Local reactions consisting of erythema, itching, swelling tenderness and sometimes pain may occur at the injection site. These reactions may appear within a few minutes to hours and persist for several days. Local cold applications and oral antihistamines may be effective treatment. For marked and prolonged local reactions steroids may be helpful.
The treatment of systemic allergic reactions is dependent upon the symptom complex. In cases of an occurrence of a systemic or anaphylactic reaction, apply a tourniquet above the site of injection and inject intramuscularly or subcutaneously 0.3 to 0.5mL of 1:1000 Epinephrine Hydrochloride into the opposite arm. The dose may be repeated in 5-10 minutes if necessary. Loosen the tourniquet at least every 10 minutes. The Epinephrine Hydrochloride 1:1000 dose for infants to 2 years is 0.05 to 0.1 mL: for children 2 to 6 years it is 0.15 mL:, for children 6-12 years it is 0.2 mL.
Patients unresponsive to Epinephrine may be treated with Theophylline. Studies on asthmatic subjects reveal that plasma concentrations of Theophylline of 5 to 20 µg/mL are associated with therapeutic effects. Toxicity is particularly apparent at concentrations greater than 20 µg/mL. A loading dose of Aminophylline of 5.8 mg/kg intravenously followed by 0.9 mg/kg per hour results in plasma concentrations of approximately 10 µg/mL. (Mitenko and Ogilive, Nicholoson and Chick,1973)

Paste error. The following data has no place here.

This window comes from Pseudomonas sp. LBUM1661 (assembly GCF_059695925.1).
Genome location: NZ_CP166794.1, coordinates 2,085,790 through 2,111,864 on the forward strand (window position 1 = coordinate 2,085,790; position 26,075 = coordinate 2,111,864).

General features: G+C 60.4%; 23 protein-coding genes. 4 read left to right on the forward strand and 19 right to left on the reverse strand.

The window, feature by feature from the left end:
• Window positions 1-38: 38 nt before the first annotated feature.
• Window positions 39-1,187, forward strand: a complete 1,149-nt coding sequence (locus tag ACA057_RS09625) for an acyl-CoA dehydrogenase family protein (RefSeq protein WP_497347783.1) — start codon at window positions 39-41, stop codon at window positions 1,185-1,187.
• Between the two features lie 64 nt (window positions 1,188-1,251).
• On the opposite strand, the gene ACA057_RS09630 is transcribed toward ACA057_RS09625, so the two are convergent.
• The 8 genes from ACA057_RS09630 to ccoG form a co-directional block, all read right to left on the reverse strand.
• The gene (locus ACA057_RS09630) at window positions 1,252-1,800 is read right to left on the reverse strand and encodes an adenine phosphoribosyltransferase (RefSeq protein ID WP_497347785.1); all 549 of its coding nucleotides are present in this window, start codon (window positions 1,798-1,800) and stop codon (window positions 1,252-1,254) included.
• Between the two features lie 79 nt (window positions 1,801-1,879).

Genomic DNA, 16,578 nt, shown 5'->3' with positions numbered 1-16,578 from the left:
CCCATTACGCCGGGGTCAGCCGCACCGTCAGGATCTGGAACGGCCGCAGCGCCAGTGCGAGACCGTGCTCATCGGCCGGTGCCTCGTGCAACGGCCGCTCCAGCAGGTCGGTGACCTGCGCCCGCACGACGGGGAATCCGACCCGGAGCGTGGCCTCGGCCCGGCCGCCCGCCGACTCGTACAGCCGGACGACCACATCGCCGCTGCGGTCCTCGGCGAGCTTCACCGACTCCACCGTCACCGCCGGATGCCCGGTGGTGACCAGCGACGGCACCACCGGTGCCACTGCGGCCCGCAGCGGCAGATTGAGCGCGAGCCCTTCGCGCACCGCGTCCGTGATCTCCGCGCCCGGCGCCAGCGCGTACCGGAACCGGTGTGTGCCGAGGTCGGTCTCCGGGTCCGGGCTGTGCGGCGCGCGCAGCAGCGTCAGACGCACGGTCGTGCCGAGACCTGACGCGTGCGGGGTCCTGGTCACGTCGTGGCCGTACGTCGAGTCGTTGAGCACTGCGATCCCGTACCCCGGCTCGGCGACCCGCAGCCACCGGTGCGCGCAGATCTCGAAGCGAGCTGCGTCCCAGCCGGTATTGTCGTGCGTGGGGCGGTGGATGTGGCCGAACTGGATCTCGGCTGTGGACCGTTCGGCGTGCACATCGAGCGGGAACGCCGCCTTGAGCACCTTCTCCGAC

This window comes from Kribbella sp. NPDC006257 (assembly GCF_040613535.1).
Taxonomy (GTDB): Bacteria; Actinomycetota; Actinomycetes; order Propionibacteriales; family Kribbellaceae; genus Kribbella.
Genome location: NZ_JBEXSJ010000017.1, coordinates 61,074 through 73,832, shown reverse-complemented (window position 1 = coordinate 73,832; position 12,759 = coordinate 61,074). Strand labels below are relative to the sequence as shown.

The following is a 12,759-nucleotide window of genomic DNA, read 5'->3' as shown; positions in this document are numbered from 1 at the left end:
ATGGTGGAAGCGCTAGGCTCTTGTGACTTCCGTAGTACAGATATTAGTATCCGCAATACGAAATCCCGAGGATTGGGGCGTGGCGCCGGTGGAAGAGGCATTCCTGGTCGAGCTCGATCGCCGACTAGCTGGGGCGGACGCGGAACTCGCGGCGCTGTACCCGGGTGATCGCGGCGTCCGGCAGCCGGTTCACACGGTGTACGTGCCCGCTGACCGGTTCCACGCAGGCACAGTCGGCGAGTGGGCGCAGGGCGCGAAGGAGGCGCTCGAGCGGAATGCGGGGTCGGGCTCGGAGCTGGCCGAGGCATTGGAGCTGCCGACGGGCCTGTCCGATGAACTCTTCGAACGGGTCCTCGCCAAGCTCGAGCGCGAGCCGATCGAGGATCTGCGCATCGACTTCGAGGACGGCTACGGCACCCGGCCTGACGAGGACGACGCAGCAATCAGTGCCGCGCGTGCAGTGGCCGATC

Other beta-adrenergic drugs such as Isoproterenol, Isoetharine, or Albuterol may be used by inhalation. The usual dose to relieve broncho-constriction in asthma is 0.5 mL or the 0.5% solution for Isoproterenol HCl. The Albuterol inhaler delivers approximately 90 mcg of Albuterol from the mouthpiece. The usual dosage for adults and children would be two inhalations repeated every 4-6 hours. Isoetharine supplied in the Bronkometer unit delivers approximately 340 mcg Isoetharine. The average dose is one to two inhalations.
Respiratory obstruction not responding to parenteral or inhaled bronchodilators may require Theophylline, oxygen, intubation and the use of life support systems. Parenteral fluid and/or plasma expanders may be utilized for treatment of shock. Adrenocorticosteroids may be administered parenterally or intravenously.
Antihistamines may offer relief of recurrent urticaria, associated skin reactions and gastrointestinal symptoms. Persistent wheezing may necessitate intravenous aminophylline treatment. For profound shock and hypotension, intravenous fluids, vasopressor and oxygen may also be needed. Maintenance of a patent airway is critical if upper and lower airway obstruction is present. Corticosteroids may provide benefit if symptoms are prolonged or recurrent.